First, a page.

(TheMadIsraeli reviews the new album by Maze of Sothoth from Italy, which is set for release by Everlasting Spew on January 9.)
Maze Of Sothoth are a staggeringly difficult band to quantify. The Lovecraftian theme certainly points to a band who might enjoy the eldritch, ambiguous, and alien, but whereas extreme metal bands generally attempt to capture all this through sound gimmicks, melodic dispositions, or atmospheric songwriting, Maze Of Sothoth bring forth a style of technical/brutal death metal that tackles that sub-genre from an almost de-constructionist, absurdist, and reductionist point of view.
Soul Demise is rooted in what is still death metal’s best period (in my opinion), which was the ’90s boom that produced a perfect blend of technicality, brutality, and songwriting — they exhibit all the best qualities of this period. In the tradition of that period, Maze Of Sothoth’s sound is also really unique owing to that reductionist perspective.
In essence, MOS do two things really well: They know how to write a good riff that’s got a 33.3/33.3/33.3 split of technical, hooky, and sinister, which is a trademark of the era I’m comparing them to. The other thing, which is immensely important to understand, is that they know how to write deliberate nonsense.
What the fuck is deliberate nonsense, you ask? Well, in terms of music theory, more specifically within the rules of how most people are thought to understand melody, Maze Of Sothoth are almost always breaking the rules. The riffs are not defined by what melody they carry, but rather what melody they are flirting with but choosing to disregard at the conclusion. A lot of the death metal we really like to praise in this modern age sticks to a melodic premise. Many bands don’t know how to alter a melody outside of its boundaries to create something new and unique. This is something Maze Of Sothoth do, a lot.
No riff on Soul Demise is ever allowed to become easily digestible despite exhibiting that perfect balance of composition which makes them 100% discernable and defined. The fact that these guys are totally unafraid to write a riff that is complete nonsense, but has definitive hooks that are reliant on the nonsensical elements of their riffing, is one of the band’s biggest strengths by far. A lot of death metal bands struggle with how NOT to be melodic, resulting in music by some bands who blast their nonsense at such high speeds that they lose the sinister, evil, chaotic vibe of death metal. Maze of Sothoth avoid that problem.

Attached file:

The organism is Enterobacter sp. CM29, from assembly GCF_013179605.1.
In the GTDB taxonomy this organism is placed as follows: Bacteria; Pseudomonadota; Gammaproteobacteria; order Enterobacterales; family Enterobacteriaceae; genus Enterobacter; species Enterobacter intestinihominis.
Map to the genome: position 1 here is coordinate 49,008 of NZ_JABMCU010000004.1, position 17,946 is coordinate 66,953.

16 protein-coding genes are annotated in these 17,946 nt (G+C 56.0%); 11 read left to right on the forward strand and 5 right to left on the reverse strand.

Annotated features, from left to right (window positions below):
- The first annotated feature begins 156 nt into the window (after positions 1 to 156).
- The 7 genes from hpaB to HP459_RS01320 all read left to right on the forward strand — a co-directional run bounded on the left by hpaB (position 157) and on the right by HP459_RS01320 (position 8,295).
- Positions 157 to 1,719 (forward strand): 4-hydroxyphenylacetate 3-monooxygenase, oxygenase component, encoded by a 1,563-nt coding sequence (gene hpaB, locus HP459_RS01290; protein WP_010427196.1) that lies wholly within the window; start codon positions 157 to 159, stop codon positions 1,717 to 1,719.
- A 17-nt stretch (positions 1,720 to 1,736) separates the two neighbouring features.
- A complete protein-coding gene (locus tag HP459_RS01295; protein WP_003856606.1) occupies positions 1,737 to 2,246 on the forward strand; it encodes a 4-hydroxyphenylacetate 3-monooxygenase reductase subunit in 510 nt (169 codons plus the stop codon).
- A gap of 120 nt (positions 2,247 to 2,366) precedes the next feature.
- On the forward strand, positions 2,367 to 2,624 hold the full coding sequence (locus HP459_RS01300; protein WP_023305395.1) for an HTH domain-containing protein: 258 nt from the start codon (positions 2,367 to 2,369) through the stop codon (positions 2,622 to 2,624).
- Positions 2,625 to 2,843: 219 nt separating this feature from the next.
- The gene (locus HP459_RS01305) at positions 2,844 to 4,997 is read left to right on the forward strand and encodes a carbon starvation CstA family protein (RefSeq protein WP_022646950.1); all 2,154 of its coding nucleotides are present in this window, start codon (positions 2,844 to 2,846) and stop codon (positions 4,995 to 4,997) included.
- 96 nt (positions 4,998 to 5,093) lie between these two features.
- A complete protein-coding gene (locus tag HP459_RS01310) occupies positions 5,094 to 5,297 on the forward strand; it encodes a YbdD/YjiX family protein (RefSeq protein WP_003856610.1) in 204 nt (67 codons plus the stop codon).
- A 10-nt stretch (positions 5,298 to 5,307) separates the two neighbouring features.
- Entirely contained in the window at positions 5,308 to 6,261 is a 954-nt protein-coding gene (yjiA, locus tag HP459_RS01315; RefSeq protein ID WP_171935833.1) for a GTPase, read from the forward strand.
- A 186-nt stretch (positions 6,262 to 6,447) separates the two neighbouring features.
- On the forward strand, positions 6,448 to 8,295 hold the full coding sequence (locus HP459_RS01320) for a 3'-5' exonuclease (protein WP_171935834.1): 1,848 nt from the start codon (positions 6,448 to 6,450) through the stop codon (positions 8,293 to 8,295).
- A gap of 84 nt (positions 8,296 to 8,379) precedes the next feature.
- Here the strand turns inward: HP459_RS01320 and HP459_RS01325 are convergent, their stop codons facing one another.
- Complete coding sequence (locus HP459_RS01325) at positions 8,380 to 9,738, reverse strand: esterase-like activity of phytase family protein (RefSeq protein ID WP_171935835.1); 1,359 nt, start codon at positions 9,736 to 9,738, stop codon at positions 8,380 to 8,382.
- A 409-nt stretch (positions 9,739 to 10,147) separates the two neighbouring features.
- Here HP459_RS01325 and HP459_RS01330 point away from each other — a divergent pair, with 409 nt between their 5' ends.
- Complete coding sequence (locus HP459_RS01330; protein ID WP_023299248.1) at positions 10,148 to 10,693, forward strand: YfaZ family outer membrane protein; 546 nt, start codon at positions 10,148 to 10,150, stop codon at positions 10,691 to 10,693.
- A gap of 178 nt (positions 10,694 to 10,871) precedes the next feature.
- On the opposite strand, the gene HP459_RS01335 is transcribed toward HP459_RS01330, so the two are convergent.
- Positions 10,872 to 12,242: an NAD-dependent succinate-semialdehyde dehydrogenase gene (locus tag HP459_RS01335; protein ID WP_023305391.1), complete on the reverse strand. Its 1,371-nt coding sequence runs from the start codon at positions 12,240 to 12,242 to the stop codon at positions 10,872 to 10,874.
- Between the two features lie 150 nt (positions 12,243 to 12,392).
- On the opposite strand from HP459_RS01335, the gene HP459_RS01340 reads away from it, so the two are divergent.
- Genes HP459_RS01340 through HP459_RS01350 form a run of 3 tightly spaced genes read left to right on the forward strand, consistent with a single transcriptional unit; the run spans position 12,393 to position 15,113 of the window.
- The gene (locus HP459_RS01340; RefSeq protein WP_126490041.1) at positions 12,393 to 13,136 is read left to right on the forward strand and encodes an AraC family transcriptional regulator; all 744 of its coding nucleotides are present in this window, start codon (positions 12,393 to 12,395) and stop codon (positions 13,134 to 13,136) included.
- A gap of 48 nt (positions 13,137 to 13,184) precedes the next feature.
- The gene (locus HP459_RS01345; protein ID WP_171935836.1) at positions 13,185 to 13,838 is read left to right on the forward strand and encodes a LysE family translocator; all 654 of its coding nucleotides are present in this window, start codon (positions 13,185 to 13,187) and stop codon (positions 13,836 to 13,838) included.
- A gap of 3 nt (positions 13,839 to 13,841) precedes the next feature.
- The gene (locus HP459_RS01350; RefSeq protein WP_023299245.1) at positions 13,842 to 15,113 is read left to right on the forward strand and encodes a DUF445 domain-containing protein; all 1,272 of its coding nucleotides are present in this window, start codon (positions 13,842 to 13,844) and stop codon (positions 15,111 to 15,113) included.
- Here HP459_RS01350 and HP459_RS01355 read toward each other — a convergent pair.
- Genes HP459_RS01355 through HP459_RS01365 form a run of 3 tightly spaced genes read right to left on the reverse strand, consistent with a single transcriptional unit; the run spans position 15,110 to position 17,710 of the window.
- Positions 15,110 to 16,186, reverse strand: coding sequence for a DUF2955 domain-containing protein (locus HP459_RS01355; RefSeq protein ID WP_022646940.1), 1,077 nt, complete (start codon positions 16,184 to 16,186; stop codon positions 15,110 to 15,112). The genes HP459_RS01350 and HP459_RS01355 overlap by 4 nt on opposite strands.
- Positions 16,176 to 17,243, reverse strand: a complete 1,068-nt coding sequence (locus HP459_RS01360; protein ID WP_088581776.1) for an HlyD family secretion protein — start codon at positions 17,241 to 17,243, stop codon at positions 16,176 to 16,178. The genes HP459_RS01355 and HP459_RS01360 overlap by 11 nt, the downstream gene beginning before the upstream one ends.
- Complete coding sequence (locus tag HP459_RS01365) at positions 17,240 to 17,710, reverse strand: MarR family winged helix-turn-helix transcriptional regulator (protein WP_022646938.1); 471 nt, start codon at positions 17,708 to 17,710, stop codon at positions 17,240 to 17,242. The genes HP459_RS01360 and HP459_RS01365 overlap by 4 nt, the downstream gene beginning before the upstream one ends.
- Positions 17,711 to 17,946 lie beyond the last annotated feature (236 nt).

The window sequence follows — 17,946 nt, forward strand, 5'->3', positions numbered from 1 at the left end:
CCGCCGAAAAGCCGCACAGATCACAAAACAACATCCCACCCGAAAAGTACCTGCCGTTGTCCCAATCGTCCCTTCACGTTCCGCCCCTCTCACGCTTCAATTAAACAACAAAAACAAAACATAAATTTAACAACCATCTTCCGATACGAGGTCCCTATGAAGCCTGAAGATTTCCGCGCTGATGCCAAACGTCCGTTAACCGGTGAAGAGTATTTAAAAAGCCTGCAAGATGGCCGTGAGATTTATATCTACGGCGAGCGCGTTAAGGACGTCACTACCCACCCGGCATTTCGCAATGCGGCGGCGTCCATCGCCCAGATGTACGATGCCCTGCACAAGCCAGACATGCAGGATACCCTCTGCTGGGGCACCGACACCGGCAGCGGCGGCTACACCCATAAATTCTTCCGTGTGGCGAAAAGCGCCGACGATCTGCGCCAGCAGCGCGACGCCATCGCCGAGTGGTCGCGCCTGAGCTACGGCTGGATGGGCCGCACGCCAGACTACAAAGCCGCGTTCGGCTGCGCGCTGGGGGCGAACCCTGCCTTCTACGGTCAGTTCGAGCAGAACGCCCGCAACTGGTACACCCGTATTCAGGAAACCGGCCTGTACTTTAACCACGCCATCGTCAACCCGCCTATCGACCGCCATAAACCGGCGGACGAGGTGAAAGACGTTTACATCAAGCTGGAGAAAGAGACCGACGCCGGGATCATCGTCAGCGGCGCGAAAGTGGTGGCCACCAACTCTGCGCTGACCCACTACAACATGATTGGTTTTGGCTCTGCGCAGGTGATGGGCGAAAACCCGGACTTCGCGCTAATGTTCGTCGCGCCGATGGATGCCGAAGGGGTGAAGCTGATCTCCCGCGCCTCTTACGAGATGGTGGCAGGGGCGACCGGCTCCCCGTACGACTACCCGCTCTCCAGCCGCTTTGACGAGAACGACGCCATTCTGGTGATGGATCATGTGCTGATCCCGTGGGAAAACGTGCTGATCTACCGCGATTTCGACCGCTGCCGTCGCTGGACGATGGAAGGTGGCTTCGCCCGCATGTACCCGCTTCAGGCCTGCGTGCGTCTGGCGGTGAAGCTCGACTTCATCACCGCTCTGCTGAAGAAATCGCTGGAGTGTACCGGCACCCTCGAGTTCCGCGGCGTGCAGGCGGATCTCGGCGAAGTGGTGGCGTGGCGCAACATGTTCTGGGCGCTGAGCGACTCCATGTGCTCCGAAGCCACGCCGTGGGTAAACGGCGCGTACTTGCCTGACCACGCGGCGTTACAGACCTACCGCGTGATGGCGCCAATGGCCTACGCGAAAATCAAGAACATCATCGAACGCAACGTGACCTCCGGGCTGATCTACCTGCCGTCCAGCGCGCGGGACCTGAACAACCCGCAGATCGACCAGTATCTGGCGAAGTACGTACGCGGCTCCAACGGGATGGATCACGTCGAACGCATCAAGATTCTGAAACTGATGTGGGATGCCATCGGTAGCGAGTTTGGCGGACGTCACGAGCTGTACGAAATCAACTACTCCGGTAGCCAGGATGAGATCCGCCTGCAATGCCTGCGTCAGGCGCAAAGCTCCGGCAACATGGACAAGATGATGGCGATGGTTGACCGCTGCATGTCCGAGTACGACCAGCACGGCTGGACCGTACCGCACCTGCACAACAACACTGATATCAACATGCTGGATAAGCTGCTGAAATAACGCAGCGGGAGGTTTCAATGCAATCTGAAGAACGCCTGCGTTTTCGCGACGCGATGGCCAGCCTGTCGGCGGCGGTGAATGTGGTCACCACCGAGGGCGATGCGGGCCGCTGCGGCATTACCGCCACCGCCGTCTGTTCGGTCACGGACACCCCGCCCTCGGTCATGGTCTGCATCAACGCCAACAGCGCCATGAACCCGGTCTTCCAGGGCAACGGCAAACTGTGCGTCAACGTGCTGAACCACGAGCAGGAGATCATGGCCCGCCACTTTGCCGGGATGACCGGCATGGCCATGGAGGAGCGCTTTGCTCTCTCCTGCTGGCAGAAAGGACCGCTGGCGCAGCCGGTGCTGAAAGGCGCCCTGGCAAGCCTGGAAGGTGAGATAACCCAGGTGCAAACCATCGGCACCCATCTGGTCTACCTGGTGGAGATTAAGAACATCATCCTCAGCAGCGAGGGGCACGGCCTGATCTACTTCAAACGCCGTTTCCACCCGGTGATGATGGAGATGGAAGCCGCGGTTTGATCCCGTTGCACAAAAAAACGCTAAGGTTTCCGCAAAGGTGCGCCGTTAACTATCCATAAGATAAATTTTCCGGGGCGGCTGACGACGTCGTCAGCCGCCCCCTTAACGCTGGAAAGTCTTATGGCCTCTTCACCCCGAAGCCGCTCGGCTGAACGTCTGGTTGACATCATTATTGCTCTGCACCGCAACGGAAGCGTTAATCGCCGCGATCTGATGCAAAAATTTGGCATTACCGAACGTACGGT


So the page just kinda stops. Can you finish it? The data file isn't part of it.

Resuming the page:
The solos on the record are this way too. You can’t really describe HOW they are memorable, but they are, in the context of the riff that’s carrying them. It’s all alien. Fabio Marasco and Riccardo Rubini could give less of a shit whether the solos they play are even remotely related to the riffs underneath. The solo-to-riff relationship within Maze Of Sothoth’s music is not that they are made to gel together, but rather that they live in different dimensions parallel to each other. In some universe, that solo has a riff underneath it that perfectly matches up with it, but here the riffs and solos mesh only at points, like the two dimensions are having brief moments of crossover with each other. These guys are masters at death metal guitar composition.
Where Maze Of Sothoth further define themselves is in their push/pull, in terms of how much or how little body or meat a section of music has. Riffs you’d normally expect to include guitar harmonization are left to stand on their own, or vice-versa. Some riffs are exceedingly technical while others could’ve been written by a monkey smacking a guitar held up for him to abuse. I suppose I’m just really a fan of this sort of extreme contrast.
I think the song “Multiple Eyes” really reinforces these thoughts. All these riffs by modern death metal standards should have more flair, and more layers than they have. None of these riffs requires two guitar players, and the central riff, while definitely catchy and memorable, is also deliberately empty-feeling by modern death metal’s standards. It is as if the band are making a statement of rejection of death metal’s modernity — a good riff is a good riff, and if it’s a good riff it requires zero bells and whistles. In a way, Maze Of Sothoth are taking a spiteful shit on all of their more modern-minded and popular peers, and they succeed immaculately in doing so.
Don’t even get me started either on the drumming of Matteo Moioli. This guy FUCKING GETS IT when it comes to nuance and dynamics within death metal. He’s got a style of definitive forward momentum coming at you in the form of a locust swarm. Opposed to the riffing on the record, he is so noisy and busy in contrast that he really does accomplish the role of supplying the chaos. One problem with more excessively technical death metal is that both the guitars and drums manifest the same level of intensity. You need one or the other to be different, to create a contrast between them. Just look at the template of Polish death metal, with simple guitars and over-the-top drumming, which is just endlessly effective.
Soul Demise is an embrace of the most timeless of death metal’s elements combined with a refinement of its greatest decade. It’s de-constructionist in the sense that it challenges modern death metal’s gratuitous excess, reductionist in its defiance of excessive musical ornamentation, and absurdist in its willingness to not make sense and to betray humanity’s innate need to find or maintain order. Soul Demise is a powerful and vicious death metal record that acts as an affront to much of what modern death metal has become. I fucking love it.
Buy that shit.
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